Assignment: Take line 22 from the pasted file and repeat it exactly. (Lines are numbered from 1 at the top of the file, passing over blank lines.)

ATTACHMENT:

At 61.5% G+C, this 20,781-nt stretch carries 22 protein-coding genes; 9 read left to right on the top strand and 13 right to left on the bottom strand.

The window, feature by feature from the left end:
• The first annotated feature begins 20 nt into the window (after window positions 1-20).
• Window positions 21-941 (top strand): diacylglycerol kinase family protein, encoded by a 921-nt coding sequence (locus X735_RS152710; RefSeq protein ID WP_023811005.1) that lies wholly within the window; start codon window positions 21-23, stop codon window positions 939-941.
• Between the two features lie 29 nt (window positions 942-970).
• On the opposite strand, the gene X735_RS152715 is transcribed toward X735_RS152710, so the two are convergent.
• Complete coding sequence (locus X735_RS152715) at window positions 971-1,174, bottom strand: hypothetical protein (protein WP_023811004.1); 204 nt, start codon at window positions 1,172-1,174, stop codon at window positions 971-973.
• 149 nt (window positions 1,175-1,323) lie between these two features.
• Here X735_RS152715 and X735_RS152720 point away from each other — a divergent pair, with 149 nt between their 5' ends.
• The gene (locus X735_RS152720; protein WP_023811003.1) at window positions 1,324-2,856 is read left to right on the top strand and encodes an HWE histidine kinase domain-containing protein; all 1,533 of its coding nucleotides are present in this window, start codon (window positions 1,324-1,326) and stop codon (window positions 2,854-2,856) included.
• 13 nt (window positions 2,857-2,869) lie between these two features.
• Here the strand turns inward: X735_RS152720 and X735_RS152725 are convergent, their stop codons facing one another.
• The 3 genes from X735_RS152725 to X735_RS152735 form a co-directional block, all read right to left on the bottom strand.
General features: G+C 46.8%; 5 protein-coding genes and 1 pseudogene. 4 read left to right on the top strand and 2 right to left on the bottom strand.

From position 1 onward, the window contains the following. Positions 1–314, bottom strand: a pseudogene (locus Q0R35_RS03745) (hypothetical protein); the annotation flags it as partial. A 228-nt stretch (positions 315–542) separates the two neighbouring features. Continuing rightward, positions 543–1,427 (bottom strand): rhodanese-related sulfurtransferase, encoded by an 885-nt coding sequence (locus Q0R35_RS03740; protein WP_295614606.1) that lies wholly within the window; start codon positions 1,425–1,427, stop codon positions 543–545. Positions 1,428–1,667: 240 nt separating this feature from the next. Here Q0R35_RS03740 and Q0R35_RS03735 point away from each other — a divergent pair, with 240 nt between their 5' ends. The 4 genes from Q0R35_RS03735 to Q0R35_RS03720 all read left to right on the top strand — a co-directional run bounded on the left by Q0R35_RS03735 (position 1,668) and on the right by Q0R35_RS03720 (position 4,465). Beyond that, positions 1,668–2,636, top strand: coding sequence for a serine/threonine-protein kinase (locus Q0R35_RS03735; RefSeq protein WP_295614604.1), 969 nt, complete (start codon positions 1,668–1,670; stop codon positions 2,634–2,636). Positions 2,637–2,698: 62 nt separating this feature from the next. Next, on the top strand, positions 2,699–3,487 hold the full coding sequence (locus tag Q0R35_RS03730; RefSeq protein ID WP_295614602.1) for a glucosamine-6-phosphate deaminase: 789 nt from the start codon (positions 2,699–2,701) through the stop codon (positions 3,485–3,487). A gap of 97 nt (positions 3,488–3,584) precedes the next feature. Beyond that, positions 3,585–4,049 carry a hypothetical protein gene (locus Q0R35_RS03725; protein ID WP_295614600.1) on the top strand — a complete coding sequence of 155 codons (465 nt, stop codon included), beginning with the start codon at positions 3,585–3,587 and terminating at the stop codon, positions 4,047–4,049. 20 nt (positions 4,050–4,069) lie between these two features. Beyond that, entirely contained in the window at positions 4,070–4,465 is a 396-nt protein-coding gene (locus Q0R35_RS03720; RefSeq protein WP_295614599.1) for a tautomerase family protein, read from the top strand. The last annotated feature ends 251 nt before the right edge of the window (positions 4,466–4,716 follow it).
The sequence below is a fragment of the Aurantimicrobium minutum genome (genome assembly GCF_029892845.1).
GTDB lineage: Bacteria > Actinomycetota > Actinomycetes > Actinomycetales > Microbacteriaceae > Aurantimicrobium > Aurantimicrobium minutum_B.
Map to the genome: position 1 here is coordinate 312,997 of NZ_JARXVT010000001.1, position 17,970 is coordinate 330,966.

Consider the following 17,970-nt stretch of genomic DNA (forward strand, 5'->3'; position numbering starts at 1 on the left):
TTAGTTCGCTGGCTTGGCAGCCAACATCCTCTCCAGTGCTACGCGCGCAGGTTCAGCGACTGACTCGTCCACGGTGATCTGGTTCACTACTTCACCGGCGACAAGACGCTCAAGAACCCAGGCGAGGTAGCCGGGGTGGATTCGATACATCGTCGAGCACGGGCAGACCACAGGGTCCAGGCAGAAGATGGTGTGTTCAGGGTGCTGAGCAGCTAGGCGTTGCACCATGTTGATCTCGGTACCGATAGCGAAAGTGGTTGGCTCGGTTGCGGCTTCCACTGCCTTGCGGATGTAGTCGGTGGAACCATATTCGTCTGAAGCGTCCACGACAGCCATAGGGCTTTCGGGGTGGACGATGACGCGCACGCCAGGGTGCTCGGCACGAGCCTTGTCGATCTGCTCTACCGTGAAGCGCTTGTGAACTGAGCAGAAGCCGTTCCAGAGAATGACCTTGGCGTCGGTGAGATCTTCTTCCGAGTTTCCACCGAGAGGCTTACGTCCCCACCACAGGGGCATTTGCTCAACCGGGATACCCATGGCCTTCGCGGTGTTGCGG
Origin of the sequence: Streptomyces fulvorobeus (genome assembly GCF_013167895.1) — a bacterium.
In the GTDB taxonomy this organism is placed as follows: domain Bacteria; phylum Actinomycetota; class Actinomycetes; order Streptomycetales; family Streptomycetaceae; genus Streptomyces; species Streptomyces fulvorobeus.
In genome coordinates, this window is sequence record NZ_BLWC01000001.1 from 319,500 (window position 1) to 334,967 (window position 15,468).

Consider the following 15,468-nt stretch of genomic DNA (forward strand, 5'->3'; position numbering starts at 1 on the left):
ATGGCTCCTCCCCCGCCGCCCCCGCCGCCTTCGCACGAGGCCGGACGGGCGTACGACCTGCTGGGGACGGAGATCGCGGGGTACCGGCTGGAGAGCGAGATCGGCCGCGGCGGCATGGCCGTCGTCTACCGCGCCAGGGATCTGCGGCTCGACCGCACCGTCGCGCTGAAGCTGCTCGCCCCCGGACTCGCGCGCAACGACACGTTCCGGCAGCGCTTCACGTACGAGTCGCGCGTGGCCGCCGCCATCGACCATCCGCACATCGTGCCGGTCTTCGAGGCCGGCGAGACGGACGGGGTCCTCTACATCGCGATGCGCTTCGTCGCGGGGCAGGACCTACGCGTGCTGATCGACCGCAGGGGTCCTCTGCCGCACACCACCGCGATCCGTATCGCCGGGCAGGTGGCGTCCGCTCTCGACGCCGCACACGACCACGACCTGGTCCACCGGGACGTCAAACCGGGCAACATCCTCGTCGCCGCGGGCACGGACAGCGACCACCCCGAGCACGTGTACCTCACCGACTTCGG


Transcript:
In the GTDB taxonomy this organism is placed as follows: domain Bacteria; phylum Actinomycetota; class Actinomycetes; order Streptomycetales; family Streptomycetaceae; genus Streptomyces; species Streptomyces fulvorobeus.